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Microbial cell wall-deconstructing enzymes are widely used in the food, wine, pulp and paper, textile, and detergent industries and will be heavily utilized by cellulosic biorefineries in the production of fuels and chemicals. Due to their ability to use freely available solar energy, genetically engineered bioenergy crops provide an attractive alternative to microbial bioreactors for the production of cell wall-deconstructing enzymes. This review article summarizes the efforts made within the last decade on the production of cell wall-deconstructing enzymes in planta for use in the deconstruction of lignocellulosic biomass. A number of strategies have been employed to increase enzyme yields and limit negative impacts on plant growth and development including targeting heterologous enzymes into specific subcellular compartments using signal peptides, using tissue-specific or inducible promoters to limit the expression of enzymes to certain portions of the plant or certain times, and fusion of amplification sequences upstream of the coding region to enhance expression. We also summarize methods that have been used to access and maintain activity of plant-generated enzymes when used in conjunction with thermochemical pretreatments for the production of lignocellulosic biofuels.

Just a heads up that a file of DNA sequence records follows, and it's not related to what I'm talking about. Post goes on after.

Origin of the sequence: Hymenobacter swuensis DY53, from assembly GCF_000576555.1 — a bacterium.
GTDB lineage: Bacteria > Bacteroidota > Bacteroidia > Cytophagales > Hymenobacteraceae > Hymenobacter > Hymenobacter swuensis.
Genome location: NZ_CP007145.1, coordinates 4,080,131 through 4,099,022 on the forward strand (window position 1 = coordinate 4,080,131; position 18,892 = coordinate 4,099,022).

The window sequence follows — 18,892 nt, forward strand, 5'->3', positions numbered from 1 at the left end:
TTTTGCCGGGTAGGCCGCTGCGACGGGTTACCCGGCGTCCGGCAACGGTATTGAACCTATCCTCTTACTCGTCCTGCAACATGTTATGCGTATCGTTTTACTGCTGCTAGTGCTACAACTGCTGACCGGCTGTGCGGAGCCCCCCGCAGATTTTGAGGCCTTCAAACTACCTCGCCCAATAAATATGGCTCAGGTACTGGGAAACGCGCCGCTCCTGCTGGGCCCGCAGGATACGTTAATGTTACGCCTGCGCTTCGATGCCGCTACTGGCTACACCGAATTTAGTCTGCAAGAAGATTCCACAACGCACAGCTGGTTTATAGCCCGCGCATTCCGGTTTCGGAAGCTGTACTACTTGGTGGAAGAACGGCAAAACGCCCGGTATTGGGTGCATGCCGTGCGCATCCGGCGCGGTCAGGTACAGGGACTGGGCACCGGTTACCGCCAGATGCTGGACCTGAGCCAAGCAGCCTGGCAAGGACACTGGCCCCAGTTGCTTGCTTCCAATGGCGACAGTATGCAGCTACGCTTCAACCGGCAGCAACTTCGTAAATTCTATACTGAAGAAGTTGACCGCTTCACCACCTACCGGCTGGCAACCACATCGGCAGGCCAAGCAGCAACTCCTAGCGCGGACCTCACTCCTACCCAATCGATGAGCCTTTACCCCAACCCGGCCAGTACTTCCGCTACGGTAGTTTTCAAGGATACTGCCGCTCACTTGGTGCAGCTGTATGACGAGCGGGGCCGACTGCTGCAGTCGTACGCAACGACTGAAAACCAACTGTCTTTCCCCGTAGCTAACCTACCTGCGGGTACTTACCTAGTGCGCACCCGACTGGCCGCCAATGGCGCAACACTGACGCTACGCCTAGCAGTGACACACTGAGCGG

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© 2015 The Authors. Plant Biotechnology Journal published by Society for Experimental Biology and The Association of Applied Biologists and John Wiley & Sons Ltd. Deposited in compliance with publisher policies. Publisher's version of record:

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Plant Biotechnology Journal

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Creative Commons Attribution 4.0 International License
This work is licensed under a Creative Commons Attribution 4.0 International License.


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